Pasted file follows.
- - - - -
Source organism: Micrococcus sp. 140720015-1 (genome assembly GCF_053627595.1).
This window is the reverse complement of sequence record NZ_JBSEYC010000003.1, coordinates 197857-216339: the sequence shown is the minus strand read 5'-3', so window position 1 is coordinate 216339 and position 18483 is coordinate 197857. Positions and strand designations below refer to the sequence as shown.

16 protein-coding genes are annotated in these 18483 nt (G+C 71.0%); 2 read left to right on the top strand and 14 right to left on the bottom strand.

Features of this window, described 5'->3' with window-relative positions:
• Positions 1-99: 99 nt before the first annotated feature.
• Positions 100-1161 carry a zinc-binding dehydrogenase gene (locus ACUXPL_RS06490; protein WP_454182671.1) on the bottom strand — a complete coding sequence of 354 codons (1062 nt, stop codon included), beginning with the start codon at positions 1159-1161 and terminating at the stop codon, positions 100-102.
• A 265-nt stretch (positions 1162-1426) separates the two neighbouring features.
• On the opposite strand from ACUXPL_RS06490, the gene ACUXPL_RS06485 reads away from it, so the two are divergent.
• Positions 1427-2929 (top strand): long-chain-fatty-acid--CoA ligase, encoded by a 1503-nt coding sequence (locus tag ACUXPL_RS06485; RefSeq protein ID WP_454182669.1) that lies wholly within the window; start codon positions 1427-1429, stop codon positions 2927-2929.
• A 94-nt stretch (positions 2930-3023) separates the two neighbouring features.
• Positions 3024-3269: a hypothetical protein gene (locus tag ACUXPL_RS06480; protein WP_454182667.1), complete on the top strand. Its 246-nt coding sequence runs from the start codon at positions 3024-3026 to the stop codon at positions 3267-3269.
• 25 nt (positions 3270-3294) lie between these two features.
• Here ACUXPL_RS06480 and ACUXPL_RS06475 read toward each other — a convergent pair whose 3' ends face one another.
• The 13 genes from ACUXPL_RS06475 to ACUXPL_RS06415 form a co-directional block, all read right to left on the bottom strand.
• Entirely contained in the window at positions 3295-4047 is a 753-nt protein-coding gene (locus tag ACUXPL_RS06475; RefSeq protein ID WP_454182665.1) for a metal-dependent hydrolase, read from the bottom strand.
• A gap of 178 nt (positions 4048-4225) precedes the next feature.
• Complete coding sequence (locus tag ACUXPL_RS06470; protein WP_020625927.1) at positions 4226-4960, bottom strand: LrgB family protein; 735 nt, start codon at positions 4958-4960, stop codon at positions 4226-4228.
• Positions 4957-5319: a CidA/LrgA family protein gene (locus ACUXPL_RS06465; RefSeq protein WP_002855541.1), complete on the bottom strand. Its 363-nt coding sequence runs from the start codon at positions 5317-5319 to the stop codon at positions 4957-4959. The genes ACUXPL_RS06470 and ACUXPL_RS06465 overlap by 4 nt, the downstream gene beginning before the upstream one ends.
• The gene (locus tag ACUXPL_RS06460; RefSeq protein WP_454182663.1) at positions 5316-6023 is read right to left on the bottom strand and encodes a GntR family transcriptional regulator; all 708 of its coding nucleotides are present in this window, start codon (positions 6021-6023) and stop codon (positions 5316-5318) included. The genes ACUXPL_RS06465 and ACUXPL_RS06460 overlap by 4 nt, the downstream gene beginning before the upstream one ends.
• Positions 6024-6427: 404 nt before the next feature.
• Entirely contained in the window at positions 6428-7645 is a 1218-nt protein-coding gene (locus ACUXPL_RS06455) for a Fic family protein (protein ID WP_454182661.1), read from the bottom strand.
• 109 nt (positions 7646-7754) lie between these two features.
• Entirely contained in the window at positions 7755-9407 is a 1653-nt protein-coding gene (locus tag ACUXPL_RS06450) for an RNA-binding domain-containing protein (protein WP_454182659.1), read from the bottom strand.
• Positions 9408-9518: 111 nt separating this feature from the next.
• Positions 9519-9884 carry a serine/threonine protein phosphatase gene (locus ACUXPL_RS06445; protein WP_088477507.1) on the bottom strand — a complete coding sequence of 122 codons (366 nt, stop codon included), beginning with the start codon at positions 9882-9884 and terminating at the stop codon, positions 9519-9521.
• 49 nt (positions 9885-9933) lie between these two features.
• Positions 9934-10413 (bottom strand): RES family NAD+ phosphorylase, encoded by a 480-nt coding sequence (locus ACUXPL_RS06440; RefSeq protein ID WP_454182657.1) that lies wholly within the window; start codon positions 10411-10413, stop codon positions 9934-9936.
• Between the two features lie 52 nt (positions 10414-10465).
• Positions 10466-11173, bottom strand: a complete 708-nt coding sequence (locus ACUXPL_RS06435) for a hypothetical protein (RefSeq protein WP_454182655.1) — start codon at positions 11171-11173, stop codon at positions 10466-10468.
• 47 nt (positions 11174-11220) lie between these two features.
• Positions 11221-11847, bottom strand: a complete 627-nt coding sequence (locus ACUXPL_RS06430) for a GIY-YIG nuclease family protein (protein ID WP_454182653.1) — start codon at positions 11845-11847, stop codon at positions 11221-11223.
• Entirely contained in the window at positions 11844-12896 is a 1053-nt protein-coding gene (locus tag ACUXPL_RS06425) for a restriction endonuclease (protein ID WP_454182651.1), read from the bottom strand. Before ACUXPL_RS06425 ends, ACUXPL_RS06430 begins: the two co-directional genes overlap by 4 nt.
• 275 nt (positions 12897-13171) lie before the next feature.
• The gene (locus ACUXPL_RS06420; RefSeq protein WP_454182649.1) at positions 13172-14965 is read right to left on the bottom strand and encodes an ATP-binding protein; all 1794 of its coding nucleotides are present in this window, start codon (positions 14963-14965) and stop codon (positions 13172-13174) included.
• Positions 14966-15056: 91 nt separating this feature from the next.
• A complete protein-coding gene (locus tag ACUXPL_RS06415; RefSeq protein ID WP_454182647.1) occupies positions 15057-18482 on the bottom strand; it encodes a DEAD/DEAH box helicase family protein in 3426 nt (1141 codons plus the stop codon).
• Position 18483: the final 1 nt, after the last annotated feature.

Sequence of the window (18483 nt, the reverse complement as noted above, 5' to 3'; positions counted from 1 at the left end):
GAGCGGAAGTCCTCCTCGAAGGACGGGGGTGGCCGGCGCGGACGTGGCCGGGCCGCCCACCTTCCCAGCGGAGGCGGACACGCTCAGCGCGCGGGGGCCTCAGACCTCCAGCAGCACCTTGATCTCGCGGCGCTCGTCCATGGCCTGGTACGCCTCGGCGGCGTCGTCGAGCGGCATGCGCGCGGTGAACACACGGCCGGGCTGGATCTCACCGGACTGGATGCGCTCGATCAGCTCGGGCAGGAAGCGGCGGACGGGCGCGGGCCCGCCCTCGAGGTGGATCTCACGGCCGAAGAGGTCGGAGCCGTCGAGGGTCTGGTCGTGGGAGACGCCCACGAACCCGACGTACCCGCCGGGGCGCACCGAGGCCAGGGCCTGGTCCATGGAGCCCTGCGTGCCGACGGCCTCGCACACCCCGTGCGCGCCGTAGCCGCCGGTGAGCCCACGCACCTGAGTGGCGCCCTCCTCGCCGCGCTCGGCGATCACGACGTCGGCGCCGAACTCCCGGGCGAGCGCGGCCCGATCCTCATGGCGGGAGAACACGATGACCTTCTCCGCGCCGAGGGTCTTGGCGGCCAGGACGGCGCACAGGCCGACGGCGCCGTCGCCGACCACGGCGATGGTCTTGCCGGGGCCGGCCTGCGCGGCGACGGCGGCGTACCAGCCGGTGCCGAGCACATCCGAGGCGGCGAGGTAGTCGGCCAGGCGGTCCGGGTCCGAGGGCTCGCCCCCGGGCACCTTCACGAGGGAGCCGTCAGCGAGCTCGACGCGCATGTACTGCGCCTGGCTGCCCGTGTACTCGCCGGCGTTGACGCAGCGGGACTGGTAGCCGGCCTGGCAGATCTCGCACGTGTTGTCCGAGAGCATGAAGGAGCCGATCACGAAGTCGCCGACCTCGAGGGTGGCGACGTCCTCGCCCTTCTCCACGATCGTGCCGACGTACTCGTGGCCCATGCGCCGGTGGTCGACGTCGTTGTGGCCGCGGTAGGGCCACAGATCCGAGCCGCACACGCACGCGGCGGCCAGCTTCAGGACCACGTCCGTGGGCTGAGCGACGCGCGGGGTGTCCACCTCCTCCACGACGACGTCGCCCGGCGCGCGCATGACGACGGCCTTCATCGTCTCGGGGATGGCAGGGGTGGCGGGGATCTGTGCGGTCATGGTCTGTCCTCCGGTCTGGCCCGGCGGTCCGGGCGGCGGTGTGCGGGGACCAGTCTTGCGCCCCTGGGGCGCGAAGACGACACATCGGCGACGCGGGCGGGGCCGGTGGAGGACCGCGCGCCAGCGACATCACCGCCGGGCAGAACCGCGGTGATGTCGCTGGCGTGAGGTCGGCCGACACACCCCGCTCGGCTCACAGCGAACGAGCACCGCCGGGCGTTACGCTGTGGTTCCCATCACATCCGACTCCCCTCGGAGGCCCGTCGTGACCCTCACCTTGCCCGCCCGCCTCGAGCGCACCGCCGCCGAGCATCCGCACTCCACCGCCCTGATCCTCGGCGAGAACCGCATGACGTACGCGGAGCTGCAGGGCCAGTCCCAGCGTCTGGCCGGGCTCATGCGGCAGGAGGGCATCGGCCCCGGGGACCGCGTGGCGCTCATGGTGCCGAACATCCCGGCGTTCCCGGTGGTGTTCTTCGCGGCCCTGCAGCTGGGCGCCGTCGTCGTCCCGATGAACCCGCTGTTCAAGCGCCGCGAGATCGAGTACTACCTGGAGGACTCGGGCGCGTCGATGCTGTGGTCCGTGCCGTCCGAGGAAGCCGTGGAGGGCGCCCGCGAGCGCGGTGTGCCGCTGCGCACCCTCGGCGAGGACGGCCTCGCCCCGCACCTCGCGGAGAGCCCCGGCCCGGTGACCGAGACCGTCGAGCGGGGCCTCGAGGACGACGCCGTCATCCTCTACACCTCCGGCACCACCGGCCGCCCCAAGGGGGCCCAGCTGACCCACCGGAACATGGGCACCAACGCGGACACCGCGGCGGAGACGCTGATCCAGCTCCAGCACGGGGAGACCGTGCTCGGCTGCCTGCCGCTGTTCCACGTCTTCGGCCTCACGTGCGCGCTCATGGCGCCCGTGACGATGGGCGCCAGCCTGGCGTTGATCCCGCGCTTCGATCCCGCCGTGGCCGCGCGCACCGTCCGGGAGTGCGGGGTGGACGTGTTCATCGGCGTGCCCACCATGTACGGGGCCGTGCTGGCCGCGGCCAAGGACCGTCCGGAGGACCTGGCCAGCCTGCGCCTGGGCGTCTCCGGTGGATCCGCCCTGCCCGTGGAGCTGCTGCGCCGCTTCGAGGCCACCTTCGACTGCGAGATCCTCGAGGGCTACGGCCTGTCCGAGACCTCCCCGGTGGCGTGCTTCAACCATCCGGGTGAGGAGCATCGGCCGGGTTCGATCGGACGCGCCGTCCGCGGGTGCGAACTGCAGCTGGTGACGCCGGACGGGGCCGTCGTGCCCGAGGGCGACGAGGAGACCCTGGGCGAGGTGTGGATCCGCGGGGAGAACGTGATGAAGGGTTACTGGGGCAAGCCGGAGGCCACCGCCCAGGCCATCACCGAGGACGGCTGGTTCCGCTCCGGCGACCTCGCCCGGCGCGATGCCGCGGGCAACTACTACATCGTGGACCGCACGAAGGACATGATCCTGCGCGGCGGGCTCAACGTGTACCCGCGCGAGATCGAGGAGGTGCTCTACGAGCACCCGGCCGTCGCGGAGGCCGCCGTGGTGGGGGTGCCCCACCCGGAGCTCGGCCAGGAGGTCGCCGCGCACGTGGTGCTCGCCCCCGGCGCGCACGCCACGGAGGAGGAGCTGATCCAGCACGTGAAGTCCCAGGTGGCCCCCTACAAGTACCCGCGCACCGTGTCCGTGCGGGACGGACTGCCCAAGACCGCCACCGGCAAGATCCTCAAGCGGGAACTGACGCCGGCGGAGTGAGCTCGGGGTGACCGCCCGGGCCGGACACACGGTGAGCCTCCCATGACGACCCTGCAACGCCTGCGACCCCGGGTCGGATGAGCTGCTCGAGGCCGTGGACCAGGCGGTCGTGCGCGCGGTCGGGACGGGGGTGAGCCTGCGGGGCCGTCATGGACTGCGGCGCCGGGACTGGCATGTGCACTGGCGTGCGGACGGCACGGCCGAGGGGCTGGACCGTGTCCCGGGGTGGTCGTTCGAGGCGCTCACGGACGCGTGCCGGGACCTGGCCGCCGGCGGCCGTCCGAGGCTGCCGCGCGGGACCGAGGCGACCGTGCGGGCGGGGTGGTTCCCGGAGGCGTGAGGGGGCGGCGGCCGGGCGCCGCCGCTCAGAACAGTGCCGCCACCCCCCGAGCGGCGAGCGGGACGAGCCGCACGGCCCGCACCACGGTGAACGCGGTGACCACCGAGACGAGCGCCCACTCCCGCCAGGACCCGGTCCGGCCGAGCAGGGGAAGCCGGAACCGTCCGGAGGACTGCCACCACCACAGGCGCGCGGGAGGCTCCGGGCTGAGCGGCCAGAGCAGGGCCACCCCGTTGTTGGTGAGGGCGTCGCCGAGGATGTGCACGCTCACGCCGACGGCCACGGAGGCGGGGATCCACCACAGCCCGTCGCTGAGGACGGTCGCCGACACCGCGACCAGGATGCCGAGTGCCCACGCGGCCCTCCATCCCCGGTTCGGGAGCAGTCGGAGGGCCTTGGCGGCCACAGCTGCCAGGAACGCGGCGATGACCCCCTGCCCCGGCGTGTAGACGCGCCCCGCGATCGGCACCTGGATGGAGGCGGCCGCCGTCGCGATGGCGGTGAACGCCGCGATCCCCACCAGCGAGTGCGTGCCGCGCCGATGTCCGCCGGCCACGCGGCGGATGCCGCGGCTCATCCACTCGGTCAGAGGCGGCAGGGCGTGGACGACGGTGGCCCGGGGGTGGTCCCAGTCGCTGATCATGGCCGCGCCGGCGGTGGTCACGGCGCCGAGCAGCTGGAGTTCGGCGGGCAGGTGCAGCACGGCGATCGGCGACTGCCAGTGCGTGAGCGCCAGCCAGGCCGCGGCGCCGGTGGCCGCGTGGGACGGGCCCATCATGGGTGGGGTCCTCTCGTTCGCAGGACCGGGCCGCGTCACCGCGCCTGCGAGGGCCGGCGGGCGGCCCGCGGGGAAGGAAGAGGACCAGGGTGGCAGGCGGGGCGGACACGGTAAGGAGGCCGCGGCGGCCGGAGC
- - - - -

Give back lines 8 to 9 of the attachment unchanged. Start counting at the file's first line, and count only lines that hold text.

• On the opposite strand from ACUXPL_RS06490, the gene ACUXPL_RS06485 reads away from it, so the two are divergent.
• Positions 1427-2929 (top strand): long-chain-fatty-acid--CoA ligase, encoded by a 1503-nt coding sequence (locus tag ACUXPL_RS06485; RefSeq protein ID WP_454182669.1) that lies wholly within the window; start codon positions 1427-1429, stop codon positions 2927-2929.